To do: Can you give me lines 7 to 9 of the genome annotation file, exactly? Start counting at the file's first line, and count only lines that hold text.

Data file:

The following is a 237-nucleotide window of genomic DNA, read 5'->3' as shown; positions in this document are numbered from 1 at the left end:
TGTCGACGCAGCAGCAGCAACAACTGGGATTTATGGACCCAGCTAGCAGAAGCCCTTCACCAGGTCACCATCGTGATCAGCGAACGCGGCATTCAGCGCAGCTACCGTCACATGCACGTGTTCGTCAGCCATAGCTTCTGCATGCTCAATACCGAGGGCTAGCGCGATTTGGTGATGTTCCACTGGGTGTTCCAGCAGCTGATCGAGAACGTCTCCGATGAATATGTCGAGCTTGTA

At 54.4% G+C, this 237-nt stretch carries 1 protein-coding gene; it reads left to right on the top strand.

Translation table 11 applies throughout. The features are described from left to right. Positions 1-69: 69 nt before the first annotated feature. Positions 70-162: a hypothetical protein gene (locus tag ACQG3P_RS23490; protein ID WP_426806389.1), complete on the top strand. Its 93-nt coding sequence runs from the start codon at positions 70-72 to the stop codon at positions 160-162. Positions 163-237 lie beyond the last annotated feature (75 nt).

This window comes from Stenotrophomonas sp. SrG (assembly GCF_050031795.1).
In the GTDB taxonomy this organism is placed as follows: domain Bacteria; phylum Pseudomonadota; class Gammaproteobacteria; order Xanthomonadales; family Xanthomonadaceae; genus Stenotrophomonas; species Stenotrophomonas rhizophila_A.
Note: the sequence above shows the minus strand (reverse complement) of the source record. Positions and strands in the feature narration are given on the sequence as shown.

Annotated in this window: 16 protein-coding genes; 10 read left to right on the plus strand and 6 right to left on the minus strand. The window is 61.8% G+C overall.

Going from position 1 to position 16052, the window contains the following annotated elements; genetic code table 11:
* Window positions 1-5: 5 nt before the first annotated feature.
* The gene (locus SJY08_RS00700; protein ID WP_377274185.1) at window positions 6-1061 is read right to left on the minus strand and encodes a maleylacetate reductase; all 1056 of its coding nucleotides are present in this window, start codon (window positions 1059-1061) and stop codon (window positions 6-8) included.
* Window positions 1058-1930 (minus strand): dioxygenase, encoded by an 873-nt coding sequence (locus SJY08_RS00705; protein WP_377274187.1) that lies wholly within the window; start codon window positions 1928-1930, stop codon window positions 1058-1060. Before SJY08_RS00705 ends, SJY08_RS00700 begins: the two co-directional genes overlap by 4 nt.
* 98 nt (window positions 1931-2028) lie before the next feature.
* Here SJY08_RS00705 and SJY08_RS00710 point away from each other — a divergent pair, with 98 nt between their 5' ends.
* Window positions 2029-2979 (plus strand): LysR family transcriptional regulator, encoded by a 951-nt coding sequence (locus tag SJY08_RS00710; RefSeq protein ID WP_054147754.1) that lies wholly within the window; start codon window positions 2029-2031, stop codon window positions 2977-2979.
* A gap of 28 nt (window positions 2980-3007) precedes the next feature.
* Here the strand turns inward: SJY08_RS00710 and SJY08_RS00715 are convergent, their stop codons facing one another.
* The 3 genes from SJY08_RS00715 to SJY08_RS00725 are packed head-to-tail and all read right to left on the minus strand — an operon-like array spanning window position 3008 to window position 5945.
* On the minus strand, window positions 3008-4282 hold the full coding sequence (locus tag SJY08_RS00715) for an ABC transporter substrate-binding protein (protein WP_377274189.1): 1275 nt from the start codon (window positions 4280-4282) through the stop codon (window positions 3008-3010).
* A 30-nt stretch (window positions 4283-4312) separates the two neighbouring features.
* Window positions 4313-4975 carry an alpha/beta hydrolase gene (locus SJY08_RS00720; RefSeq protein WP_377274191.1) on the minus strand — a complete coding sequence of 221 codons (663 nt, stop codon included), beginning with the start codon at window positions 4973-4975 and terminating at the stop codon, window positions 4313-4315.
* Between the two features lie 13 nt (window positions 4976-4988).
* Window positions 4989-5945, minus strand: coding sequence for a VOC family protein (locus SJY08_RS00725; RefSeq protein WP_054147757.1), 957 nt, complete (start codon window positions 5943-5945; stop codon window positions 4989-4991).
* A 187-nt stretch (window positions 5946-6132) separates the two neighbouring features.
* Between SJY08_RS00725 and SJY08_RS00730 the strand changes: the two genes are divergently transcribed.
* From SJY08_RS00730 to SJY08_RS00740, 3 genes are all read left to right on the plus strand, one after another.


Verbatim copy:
Note: the sequence above shows the minus strand (reverse complement) of the source record. Positions and strands in the feature narration are given on the sequence as shown.

Annotated in this window: 16 protein-coding genes; 10 read left to right on the plus strand and 6 right to left on the minus strand. The window is 61.8% G+C overall.

Going from position 1 to position 16052, the window contains the following annotated elements; genetic code table 11: